As of May 22, the COVID-19 death toll in the United States has passed 95,000. The response to the coronavirus pandemic has upended the global economy, ravaged the lives of billions globally, and forced entire industries to adapt.
Contact tracing offers hope for relief from the inevitable onslaught of COVID-19. By tracing everyone who’s been in contact with an infected individual, it is possible for those who may have been exposed to the virus to isolate in order to prevent more infections. There is some excitement in the news about its success in South Korea, Germany, and China.
Historically, contact tracing was used to combat sexually transmitted diseases and tuberculosis. Diseases best suited for contact tracing typically:
- Are infectious and spread through a known method
- Have novel characteristics that require additional studying
- Are exceptionally harmful
Manual contact tracing, where individuals are interviewed about potential contacts, is time-consuming and expensive. However, it’s one of the most effective methods for mitigating the spread of an infectious, dangerous disease with novel characteristics like COVID-19.
21st-century technology affords the ability to trace contact quickly and at scale. 81% of the US population owns a smartphone. Rather than relying on recruiting armies of tracers, individuals can self-trace and notify others in seconds, not days or weeks. The partnership with Apple and Google to build a Bluetooth solution is especially promising:
The API will let those apps use a phone’s Bluetooth radios—which have a range of about 30 feet—to keep track of whether a smartphone’s owner has come into contact with someone who later turns out to have been infected with Covid-19[sic]. Once alerted, that user can then self-isolate or get tested themselves.1
There’s a seductiveness to thinking the pandemic can be solved through the ubiquity of technology. However, contact tracing still needs many prerequisites in order to be effective:
- The rules on the ground are far different in the United States than in East Asia. Americans put a premium on perceived privacy and individual freedom. In a recent survey, 50% of smartphone users have already said they won’t use the Apple-Google contact tracing app.
- Unlike countries like South Korea or China, we don’t have a head start when it comes to monitoring people because of (important) constitutional and legal restrictions. By contrast, in Germany, contact tracing was done manually due to strict digital surveillance laws.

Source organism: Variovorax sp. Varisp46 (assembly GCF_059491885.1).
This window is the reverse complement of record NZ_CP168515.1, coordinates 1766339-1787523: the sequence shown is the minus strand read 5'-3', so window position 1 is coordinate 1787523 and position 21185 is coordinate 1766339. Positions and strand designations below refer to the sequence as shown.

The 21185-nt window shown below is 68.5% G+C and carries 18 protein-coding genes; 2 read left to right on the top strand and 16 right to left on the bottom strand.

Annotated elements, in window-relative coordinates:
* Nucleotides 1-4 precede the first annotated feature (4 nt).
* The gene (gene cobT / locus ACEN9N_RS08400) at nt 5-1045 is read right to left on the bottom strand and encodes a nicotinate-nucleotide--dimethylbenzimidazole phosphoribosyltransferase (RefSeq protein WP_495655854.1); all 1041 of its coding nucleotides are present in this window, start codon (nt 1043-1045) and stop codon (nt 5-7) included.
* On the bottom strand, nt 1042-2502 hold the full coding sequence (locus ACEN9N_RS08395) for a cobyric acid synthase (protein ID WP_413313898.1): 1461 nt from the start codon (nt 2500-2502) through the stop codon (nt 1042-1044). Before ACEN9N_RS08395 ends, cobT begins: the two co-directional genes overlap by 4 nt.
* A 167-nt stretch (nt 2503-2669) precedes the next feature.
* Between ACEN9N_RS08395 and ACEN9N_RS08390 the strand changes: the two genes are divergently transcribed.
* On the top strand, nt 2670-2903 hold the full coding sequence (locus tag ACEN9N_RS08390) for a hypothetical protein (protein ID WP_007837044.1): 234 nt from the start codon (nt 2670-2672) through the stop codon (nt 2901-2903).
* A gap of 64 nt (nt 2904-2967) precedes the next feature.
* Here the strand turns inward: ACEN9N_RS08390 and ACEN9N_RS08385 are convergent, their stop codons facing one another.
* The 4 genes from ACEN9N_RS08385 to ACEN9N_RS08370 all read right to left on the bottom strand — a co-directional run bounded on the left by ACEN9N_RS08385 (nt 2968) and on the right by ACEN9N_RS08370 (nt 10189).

- Contact tracing alone is insufficient; it must be combined with testing. Otherwise, individuals won’t know to alert the system and remove themselves from the public and will continue to infect others.
- Contact tracing as a technology inherits many of the same problems as other connected health solutions, such as ensuring interoperability and mitigating the ability for the system to be hacked or attacked.
That aside, digital contact tracing—if done properly—may save lives. It’s not clear yet, but it may be more rapid and less resource-intensive than manually tracking individuals. It also brings with it a wealth of data that can be used to track the pandemic’s spread through a population, should we choose to use it. How do we make it work?
From the technology side, the answer lies with data privacy, security, and ethically-designed IoT solutions. We don’t have to sacrifice safety or freedom for health, but we need to be thoughtful designers and engineers.
The government side of contact tracing is more complicated. As mentioned above, in order to be effective, these programs require some level of enforced use alongside access to testing. These are challenges that can’t be solved with technology, but require bipartisan support to fix.
Keep the Lines of Communication Open
At Cantina, we typically advocate for open platforms and standards for many reasons, one being the ability to introduce new participants onto a platform. However, interoperability is a bugbear healthcare can’t escape. No one is helped if we build a myriad of contact tracing apps that can’t communicate with each other.
Individualism vs. Collective Safety
Unfortunately, for these apps to be effective, they can’t be opt-in. This poses a variety of issues, but it’s especially critical for giving health officials insight into the spread of the virus through populations over time.